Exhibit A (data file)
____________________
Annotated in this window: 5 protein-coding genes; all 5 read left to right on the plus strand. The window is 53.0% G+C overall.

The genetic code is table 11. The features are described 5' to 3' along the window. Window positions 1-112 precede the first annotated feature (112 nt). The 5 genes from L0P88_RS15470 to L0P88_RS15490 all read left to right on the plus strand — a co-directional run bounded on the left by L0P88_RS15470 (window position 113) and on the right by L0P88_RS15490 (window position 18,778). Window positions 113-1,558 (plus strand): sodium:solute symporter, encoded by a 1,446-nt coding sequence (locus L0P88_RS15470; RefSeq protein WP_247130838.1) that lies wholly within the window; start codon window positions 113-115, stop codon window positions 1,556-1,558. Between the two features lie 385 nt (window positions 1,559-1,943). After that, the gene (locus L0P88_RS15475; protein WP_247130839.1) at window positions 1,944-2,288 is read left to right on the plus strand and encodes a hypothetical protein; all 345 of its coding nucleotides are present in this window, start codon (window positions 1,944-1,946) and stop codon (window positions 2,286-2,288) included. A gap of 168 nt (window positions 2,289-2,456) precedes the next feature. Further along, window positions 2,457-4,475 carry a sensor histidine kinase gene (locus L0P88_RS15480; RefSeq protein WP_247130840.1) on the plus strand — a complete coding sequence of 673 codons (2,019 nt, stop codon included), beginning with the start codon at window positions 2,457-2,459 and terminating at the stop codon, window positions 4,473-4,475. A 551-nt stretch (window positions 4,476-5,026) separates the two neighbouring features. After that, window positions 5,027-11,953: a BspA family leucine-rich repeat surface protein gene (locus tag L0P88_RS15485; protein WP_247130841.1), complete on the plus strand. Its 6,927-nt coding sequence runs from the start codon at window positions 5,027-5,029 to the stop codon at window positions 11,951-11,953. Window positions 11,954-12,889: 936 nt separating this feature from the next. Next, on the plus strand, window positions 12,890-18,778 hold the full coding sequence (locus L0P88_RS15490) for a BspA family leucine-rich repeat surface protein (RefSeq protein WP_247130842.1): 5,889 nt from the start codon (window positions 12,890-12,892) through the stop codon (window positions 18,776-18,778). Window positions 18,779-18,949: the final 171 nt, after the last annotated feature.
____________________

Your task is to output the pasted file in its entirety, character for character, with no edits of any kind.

Annotated in this window: 5 protein-coding genes; all 5 read left to right on the plus strand. The window is 53.0% G+C overall.

The genetic code is table 11. The features are described 5' to 3' along the window. Window positions 1-112 precede the first annotated feature (112 nt). The 5 genes from L0P88_RS15470 to L0P88_RS15490 all read left to right on the plus strand — a co-directional run bounded on the left by L0P88_RS15470 (window position 113) and on the right by L0P88_RS15490 (window position 18,778). Window positions 113-1,558 (plus strand): sodium:solute symporter, encoded by a 1,446-nt coding sequence (locus L0P88_RS15470; RefSeq protein WP_247130838.1) that lies wholly within the window; start codon window positions 113-115, stop codon window positions 1,556-1,558. Between the two features lie 385 nt (window positions 1,559-1,943). After that, the gene (locus L0P88_RS15475; protein WP_247130839.1) at window positions 1,944-2,288 is read left to right on the plus strand and encodes a hypothetical protein; all 345 of its coding nucleotides are present in this window, start codon (window positions 1,944-1,946) and stop codon (window positions 2,286-2,288) included. A gap of 168 nt (window positions 2,289-2,456) precedes the next feature. Further along, window positions 2,457-4,475 carry a sensor histidine kinase gene (locus L0P88_RS15480; RefSeq protein WP_247130840.1) on the plus strand — a complete coding sequence of 673 codons (2,019 nt, stop codon included), beginning with the start codon at window positions 2,457-2,459 and terminating at the stop codon, window positions 4,473-4,475. A 551-nt stretch (window positions 4,476-5,026) separates the two neighbouring features. After that, window positions 5,027-11,953: a BspA family leucine-rich repeat surface protein gene (locus tag L0P88_RS15485; protein WP_247130841.1), complete on the plus strand. Its 6,927-nt coding sequence runs from the start codon at window positions 5,027-5,029 to the stop codon at window positions 11,951-11,953. Window positions 11,954-12,889: 936 nt separating this feature from the next. Next, on the plus strand, window positions 12,890-18,778 hold the full coding sequence (locus L0P88_RS15490) for a BspA family leucine-rich repeat surface protein (RefSeq protein WP_247130842.1): 5,889 nt from the start codon (window positions 12,890-12,892) through the stop codon (window positions 18,776-18,778). Window positions 18,779-18,949: the final 171 nt, after the last annotated feature.